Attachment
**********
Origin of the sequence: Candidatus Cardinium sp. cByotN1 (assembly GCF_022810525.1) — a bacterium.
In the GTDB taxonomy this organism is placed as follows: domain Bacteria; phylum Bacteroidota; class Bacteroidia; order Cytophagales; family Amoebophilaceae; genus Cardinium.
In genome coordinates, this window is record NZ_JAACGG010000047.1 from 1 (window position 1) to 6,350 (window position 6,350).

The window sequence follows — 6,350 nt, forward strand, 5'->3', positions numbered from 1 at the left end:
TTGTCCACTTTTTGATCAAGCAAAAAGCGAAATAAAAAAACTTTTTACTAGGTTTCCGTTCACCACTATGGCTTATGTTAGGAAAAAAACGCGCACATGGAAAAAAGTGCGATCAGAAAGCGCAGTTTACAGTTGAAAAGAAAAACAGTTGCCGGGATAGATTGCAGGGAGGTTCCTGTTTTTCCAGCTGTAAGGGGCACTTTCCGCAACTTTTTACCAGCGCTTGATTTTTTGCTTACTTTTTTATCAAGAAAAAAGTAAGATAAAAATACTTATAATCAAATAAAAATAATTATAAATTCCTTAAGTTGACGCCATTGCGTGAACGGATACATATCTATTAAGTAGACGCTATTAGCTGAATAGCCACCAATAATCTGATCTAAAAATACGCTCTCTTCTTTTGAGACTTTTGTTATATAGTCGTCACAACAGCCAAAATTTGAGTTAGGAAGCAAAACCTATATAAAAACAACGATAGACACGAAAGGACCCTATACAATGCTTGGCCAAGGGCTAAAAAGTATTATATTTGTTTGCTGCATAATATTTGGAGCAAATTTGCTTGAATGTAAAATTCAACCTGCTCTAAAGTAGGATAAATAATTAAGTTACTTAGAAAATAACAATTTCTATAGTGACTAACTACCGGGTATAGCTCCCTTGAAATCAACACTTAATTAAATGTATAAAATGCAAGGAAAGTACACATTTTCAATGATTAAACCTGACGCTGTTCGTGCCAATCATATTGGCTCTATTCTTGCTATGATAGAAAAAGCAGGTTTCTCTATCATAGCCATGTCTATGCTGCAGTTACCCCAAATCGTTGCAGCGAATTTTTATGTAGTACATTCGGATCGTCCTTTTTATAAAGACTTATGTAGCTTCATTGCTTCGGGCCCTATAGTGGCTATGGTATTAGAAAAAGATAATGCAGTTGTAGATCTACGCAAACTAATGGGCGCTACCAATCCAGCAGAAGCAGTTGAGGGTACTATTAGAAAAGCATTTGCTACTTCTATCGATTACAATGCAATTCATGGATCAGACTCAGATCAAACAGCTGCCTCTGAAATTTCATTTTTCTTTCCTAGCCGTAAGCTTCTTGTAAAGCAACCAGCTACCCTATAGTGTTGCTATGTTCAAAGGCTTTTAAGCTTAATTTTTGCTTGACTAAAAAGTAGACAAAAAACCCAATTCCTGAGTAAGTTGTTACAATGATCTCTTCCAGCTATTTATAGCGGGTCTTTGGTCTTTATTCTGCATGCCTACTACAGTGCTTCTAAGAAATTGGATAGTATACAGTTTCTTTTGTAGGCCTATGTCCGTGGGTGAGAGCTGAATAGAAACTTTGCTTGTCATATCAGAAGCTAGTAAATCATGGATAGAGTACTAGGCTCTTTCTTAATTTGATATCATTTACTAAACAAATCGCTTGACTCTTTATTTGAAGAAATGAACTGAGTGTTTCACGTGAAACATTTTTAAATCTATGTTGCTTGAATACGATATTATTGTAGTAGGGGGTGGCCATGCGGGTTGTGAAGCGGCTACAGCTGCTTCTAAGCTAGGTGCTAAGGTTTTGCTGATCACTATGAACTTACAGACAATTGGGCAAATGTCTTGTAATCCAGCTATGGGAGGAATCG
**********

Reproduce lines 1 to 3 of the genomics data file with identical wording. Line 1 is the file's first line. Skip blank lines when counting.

Origin of the sequence: Candidatus Cardinium sp. cByotN1 (assembly GCF_022810525.1) — a bacterium.
In the GTDB taxonomy this organism is placed as follows: domain Bacteria; phylum Bacteroidota; class Bacteroidia; order Cytophagales; family Amoebophilaceae; genus Cardinium.
In genome coordinates, this window is record NZ_JAACGG010000047.1 from 1 (window position 1) to 6,350 (window position 6,350).